Were people there simply to see Miku and company? Of the possibilities, this one seems the least explanatory since Miku herself is a bit of a blank slate upon which the fanbase can pour out their (to quote Kylaran’s post, Virtual Diva) “mini-narratives in the form of songs and videos, which in turn brings her to life in such a way that she’s more than character.” So seeing how Miku and friends effectively derive much of their personality through crowdsourcing and the hundreds of interpretations that go into that, it’s very possible that some fans simply attended to listen to a specific song exhibiting a specific trait belonging to their most favorite Vocaloid character.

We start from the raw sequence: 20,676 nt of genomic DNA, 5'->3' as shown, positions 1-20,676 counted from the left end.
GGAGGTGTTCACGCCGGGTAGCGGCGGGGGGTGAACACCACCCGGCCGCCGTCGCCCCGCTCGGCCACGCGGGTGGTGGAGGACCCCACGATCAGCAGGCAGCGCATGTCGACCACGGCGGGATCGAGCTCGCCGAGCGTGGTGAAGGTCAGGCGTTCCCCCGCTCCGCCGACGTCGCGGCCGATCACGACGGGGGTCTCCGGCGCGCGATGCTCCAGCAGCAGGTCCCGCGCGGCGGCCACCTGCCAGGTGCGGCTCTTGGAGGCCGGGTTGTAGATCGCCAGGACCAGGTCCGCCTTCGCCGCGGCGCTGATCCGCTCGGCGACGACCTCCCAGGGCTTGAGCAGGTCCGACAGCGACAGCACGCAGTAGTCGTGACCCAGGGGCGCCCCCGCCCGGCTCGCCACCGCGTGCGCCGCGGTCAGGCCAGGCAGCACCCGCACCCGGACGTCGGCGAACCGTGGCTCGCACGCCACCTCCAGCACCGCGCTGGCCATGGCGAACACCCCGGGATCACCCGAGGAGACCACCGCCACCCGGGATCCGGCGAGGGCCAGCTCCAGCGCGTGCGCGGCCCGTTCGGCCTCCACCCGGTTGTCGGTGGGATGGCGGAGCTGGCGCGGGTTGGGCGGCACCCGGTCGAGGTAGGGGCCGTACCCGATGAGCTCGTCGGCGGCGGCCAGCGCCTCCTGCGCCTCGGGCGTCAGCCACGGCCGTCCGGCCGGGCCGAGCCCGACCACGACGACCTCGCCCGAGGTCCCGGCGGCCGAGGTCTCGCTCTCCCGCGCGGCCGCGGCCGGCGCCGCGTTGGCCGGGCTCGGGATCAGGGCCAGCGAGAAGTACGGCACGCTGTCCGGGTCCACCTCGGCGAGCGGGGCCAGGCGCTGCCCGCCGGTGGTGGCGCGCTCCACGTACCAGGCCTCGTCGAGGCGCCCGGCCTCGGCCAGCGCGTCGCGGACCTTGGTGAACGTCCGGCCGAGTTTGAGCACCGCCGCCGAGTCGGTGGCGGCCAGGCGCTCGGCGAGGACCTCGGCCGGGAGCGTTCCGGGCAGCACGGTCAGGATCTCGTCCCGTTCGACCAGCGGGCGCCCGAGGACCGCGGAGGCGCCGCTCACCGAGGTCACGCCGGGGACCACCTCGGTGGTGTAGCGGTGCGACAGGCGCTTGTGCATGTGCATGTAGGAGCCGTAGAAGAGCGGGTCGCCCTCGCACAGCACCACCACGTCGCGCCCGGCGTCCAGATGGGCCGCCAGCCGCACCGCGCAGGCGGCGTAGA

For me though, my focus was solely on the music, which means that my primary treatment of Mikunopolis is that of a music festival that showcases composers who happen to use Vocaloid as their medium of choice. And there was a lot of music to explore too! The Mikunopolis concert included 23 tracks (setlist located at the bottom) such as the classic ryo(supercell) song “World is Mine” to more recent fare like wowaka’s “World’s End Dancehall” which was sung in garbled English. Because of the edge that Vocaloid has over people, it was more interesting to see performances of songs such as “Two Faced Lovers” or cosMo@(暴走P)’s “Disappearance of Hatsune Miku,” which wouldn’t otherwise be performable by a mere human because both songs featured sections in which Miku would sing the lyrics at a rapid-fire pace – far too fast for any human to enunciate clearly.